Role of Airway Hyperresponsiveness on Performance in Elite Swimmers.

L

Laval University

Status

Completed

Conditions

Asthma

Treatments

Drug: Ventolin

Study type

Interventional

Funder types

Other

Identifiers

NCT00876135
proto nage 2

Details and patient eligibility

About

The prevalence of airway hyperresponsiveness (AHR) is very high in elite swimmers, reaching 80% in certain studies. Repeated Chlorine-derivatives exposure may be a major causative factor for its development. Asthma diagnosis is generally made on the basis of clinical characteristics. The demonstration of a variable bronchial obstruction through positive expiratory flow reversibility to a bronchodilator, spontaneous variations of airway obstruction or a positive provocation test (methacholine, eucapnic voluntary hyperpnoea...) is necessary to avoid false diagnosis. Currently asthma treatment in swimmers is the same as in the general population. A short-acting bronchodilator is often prescribed to avoid occasional symptoms, combined with an inhaled corticosteroid or an antagonist of Leukotriene if asthma symptoms are persistent. Previous studies have shown a reduced efficiency for asthma medication in elite athletes compared with non-athletes. The specific response to different medications remains to be studied in athletes. The effects of a short-acting bronchodilator in swimmers with AHR, especially when asymptomatic, on pulmonary function and performance have not yet been studied. Moreover, the significance of a positive bronchial provocation test remains to be studied in asymptomatic swimmers with AHR.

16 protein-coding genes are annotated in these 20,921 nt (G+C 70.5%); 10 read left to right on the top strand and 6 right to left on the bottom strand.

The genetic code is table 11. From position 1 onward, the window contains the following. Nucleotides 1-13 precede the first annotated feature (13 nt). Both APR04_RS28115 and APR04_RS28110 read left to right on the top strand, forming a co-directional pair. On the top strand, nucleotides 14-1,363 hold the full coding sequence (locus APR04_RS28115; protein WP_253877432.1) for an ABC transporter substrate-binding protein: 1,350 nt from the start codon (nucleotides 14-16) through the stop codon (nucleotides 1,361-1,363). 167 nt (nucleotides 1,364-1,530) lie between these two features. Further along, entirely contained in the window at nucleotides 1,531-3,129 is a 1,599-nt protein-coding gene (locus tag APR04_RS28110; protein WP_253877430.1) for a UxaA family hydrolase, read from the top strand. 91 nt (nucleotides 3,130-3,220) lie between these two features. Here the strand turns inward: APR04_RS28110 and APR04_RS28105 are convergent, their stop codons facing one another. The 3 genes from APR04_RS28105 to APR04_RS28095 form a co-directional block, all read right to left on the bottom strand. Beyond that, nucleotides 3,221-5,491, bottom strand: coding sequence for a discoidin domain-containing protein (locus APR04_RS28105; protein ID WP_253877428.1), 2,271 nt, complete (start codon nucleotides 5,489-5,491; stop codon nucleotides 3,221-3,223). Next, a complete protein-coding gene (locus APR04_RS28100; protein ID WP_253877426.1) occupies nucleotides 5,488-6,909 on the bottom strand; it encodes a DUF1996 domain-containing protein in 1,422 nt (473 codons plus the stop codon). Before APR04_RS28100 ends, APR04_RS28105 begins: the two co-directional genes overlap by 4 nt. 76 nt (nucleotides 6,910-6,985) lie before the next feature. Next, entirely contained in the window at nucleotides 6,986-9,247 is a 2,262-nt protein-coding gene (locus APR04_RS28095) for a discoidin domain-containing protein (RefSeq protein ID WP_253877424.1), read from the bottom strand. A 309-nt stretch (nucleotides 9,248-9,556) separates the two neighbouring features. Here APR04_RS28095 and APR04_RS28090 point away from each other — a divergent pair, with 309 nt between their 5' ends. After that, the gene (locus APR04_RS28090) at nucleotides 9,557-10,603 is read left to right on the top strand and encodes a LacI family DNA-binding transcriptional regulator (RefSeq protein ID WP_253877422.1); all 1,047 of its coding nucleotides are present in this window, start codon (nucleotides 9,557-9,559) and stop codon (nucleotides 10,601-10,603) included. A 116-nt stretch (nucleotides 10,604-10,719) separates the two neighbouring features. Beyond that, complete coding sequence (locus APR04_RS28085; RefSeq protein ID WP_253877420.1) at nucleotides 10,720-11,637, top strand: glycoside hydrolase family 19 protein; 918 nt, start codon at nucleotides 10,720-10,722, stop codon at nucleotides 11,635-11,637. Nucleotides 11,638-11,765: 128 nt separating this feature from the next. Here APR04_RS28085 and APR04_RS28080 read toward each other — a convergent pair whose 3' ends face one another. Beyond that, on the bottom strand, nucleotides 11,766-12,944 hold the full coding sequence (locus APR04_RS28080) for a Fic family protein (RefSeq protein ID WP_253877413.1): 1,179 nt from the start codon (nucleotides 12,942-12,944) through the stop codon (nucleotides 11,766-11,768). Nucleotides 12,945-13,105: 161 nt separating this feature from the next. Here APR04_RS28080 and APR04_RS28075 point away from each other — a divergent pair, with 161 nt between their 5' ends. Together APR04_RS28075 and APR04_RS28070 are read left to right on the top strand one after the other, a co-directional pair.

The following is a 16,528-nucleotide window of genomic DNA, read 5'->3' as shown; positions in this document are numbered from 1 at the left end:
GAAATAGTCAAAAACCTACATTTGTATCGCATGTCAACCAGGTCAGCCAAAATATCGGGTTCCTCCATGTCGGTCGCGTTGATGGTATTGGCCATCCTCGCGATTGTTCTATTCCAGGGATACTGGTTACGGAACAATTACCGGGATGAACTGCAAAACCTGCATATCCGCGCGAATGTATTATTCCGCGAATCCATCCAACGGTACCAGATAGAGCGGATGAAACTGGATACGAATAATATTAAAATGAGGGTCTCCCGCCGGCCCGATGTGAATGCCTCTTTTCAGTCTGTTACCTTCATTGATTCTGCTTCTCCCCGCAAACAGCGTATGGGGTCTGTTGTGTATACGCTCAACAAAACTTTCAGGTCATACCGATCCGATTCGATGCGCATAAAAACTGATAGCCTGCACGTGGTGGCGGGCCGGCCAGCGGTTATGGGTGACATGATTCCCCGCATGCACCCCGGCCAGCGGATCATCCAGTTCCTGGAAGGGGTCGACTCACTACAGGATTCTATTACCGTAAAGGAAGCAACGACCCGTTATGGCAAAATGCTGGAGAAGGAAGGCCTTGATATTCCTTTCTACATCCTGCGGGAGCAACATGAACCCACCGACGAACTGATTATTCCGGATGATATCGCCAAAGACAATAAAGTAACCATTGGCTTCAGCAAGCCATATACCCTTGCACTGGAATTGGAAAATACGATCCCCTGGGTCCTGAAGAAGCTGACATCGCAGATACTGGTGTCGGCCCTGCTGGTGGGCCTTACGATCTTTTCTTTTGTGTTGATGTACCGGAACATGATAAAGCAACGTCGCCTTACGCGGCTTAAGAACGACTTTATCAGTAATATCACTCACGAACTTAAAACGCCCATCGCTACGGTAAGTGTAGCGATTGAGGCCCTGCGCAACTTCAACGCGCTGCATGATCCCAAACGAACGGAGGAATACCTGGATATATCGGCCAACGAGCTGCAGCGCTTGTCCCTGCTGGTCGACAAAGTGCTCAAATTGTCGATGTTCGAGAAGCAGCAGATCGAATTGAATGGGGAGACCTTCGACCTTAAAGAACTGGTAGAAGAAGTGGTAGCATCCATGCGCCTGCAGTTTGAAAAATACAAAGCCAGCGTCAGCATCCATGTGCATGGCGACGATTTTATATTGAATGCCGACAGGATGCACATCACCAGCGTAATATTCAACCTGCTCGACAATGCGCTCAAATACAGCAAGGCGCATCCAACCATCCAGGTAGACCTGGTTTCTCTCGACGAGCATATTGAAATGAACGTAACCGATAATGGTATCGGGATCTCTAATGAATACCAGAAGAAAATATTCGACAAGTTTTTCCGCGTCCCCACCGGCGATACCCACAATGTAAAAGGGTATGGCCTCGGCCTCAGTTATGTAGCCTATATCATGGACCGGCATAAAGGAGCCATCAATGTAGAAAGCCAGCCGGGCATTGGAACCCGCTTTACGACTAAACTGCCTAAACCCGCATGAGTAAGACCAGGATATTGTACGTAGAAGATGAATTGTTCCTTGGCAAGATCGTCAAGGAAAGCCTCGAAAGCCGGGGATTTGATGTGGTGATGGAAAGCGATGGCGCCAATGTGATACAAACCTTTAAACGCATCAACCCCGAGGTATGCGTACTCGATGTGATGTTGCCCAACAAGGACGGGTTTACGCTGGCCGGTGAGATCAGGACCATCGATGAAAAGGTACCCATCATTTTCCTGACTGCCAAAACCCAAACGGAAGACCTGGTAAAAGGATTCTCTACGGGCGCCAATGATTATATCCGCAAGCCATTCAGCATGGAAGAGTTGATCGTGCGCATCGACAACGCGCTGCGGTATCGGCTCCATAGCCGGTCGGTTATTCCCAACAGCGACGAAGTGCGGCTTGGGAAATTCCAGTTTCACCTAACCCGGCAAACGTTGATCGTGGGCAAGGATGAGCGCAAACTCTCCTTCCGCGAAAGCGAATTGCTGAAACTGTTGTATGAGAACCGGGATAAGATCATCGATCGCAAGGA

Full description

Our hypothesis is that swimmers with a positive bronchial provocation challenge have not necessarily an exercise-induced bronchoconstriction during swimming and the use of a bronchodilator will be unnecessary. Chlorine-derivatives exposure may be responsible for a weakness of the epithelium layer but warm and humid atmosphere of the swimming-pools may be protective for the development of a bronchoconstriction. Thus we also hypothesis that during a field test outside the swimming pool, swimmers will develop an exercise-induced asthma, and will need to take a bronchodilator in prevention.

Enrollment

57 patients

Sex

All

Ages

14+ years old

Volunteers

No Healthy Volunteers

Inclusion criteria

  • Swimmer (at least 10h/week) aged from at least 14 years.

Exclusion criteria

  • Smoker, obese or other disease which may interfere with the study. Some parts of the study may exclude swimmers taking inhaled corticosteroids.

Trial design

Primary purpose

Diagnostic

Allocation

N/A

Interventional model

Single Group Assignment

Masking

Triple Blind

57 participants in 1 patient group, including a placebo group

Inhaled Bronchodilator
Placebo Comparator group
Treatment:
Drug: Ventolin

Trial contacts and locations

1

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Data sourced from clinicaltrials.gov

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